Borse Zurich by Ikiwaner (CC-BY-SA-3.0)

Image by Ikiwaner (CC-BY-SA-3.0)

The Swiss were told by Eurocrats to comply with their rules, or lose EU recognition for their shares. So what did the Swiss do? And how did they fare?


Although the Swiss are not part of either the European Union or the European Economic Area, being surrounded by the EU they have made a patchwork of different agreements with the bloc over the years.

The EU was finding this all a bit complex, so its Eurocrats got busy with trying to get Switzerland to change all those agreements into one overarching partnership deal called the Institutional Framework Agreement, to ensure a more uniform and efficient governance of things like mutual market access and the movement of workers.

But the Swiss were not taken with the offer as it appeared to give too much power to the EU. It would force Switzerland to be aligned with EU single market rules and come under the scrutiny of the European Court of Justice (ECJ).

So the Swiss wanted to negotiate this deal some more.

But the EU got tired of this and basically said if you haven't signed by the 1st of July then your Swiss shares will no longer be recognised as tradable on EU stock Exchanges.

So the Swiss put in place its own protective plan that stopped EU exchanges dealing in certain Swiss shares and watched the clock tick down.

Unlike what our Remain MPs want us to do, the Swiss did not blink and the bans came into force yesterday.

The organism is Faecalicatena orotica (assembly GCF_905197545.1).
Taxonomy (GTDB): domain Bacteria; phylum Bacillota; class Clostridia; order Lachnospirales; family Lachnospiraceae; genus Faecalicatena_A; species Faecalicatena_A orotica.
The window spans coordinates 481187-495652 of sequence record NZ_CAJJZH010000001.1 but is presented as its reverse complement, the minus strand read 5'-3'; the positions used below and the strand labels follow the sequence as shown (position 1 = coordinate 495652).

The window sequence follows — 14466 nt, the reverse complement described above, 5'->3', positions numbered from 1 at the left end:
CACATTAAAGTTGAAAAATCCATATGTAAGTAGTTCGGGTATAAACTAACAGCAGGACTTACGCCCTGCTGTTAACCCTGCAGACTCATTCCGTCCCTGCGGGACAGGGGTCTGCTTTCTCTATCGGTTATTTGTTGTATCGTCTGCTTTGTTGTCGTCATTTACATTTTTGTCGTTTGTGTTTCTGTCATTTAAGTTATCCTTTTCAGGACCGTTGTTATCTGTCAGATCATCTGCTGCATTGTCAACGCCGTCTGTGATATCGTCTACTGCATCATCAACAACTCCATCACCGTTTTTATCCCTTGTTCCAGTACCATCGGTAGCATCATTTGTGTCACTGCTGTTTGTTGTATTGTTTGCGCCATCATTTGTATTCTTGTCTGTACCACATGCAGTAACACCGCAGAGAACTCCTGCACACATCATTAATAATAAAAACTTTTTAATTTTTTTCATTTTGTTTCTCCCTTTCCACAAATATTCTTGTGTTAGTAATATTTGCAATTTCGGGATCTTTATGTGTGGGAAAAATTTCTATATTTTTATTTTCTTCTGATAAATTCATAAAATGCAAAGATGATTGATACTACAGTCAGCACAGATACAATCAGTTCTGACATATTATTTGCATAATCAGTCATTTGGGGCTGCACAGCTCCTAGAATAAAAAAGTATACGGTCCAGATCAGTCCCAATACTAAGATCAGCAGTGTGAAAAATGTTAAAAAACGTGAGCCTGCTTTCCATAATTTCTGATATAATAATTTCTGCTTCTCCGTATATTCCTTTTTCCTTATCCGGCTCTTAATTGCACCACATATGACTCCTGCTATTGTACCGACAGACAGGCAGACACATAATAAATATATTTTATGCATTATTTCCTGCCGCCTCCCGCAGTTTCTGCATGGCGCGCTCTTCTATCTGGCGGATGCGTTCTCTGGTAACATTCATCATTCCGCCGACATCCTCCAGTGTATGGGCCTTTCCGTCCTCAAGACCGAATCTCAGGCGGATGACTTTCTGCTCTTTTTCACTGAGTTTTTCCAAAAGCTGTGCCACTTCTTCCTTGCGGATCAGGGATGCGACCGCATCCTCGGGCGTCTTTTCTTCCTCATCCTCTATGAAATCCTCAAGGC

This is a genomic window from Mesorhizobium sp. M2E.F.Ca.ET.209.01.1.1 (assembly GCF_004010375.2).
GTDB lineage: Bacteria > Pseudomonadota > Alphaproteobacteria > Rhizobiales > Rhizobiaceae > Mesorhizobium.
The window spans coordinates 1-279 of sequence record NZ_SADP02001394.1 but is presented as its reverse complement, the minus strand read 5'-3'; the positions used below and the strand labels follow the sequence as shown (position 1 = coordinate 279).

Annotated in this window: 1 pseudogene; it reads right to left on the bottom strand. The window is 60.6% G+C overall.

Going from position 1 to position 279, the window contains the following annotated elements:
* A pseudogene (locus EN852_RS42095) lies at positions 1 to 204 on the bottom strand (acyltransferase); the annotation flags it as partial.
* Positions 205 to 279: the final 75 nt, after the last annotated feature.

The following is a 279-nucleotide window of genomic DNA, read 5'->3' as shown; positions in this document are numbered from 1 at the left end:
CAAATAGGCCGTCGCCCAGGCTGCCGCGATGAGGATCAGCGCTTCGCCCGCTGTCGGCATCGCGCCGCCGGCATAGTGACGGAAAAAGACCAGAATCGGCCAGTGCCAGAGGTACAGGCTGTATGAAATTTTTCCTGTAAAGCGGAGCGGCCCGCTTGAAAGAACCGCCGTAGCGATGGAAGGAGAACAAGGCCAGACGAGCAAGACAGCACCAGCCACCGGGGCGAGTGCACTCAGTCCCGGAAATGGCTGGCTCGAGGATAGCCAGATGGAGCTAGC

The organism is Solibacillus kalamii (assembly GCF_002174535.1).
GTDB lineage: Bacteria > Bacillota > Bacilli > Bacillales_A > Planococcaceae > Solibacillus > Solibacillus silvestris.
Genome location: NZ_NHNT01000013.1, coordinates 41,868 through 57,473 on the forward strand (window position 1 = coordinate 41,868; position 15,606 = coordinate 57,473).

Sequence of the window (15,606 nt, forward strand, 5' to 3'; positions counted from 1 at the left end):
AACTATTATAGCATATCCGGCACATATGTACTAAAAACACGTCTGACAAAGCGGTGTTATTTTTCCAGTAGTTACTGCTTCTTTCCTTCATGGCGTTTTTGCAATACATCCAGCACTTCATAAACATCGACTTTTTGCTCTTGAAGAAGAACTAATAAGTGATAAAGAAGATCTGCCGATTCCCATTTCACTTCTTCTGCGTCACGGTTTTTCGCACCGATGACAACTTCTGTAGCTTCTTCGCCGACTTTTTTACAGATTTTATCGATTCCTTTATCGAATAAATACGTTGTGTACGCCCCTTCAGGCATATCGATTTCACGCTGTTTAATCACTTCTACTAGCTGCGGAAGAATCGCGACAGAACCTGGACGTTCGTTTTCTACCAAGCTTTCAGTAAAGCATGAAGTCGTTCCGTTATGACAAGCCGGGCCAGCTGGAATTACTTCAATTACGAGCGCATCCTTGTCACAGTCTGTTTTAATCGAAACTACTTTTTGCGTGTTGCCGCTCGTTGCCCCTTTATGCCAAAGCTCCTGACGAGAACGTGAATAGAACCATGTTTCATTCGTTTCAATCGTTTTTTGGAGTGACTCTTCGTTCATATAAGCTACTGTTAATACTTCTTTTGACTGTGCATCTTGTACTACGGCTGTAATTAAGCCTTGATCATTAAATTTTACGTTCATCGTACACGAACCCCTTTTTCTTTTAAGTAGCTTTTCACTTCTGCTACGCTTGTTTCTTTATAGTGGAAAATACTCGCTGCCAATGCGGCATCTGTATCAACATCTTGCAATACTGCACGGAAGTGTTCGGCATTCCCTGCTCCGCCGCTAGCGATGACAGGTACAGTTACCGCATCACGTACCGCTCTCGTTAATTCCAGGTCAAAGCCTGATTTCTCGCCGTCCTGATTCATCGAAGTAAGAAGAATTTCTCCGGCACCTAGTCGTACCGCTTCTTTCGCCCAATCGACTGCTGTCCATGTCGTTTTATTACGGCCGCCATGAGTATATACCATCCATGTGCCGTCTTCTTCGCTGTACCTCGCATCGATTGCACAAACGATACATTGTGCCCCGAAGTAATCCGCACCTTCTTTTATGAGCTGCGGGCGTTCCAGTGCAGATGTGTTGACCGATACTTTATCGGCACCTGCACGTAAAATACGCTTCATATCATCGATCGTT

Now, this can of course be equated to the UK leaving the EU and the City losing equivalence, so one assumes that UK Remainers would love to see the Swiss go into meltdown as an example to Brexiteers.

So, how did it all go?

Well, according to Swissinfo, it all went rather well and quotes trader Eric Hassid of Aurel BGC saying:

"So far, so good for trading into Swiss stocks, there is no immediate impact, but we are monitoring the situation."

The article also says:

"Stocks from Nestle to Swatch Group traded without a hitch on Monday as Switzerland’s never-before-tested provisions to safeguard liquidity kicked in following a showdown with the European Union."

And the Swiss markets rose about the same as the EU.

Writing in the Telegraph, Matthew Lynn calls this whole exercise a massive own goal for the EU and he says it is an opportunity for a post Brexit UK to get together with Zurich.

Eurocrats may have thought they were being clever in trying to force Switzerland's hand – and fire a warning shot at London in the process, but the real result is that the EU is now set on a course of permanently losing the two biggest financial players in Europe, who might well decide that a joint enterprise between the two of them is the future.

Now, I hope that talks between the City and Zurich have already started and that come the 1st of November we have something really interesting up and running.

I also hope it helps to inject some starch into the backbones of Boris Johnson and Jeremy Hunt.


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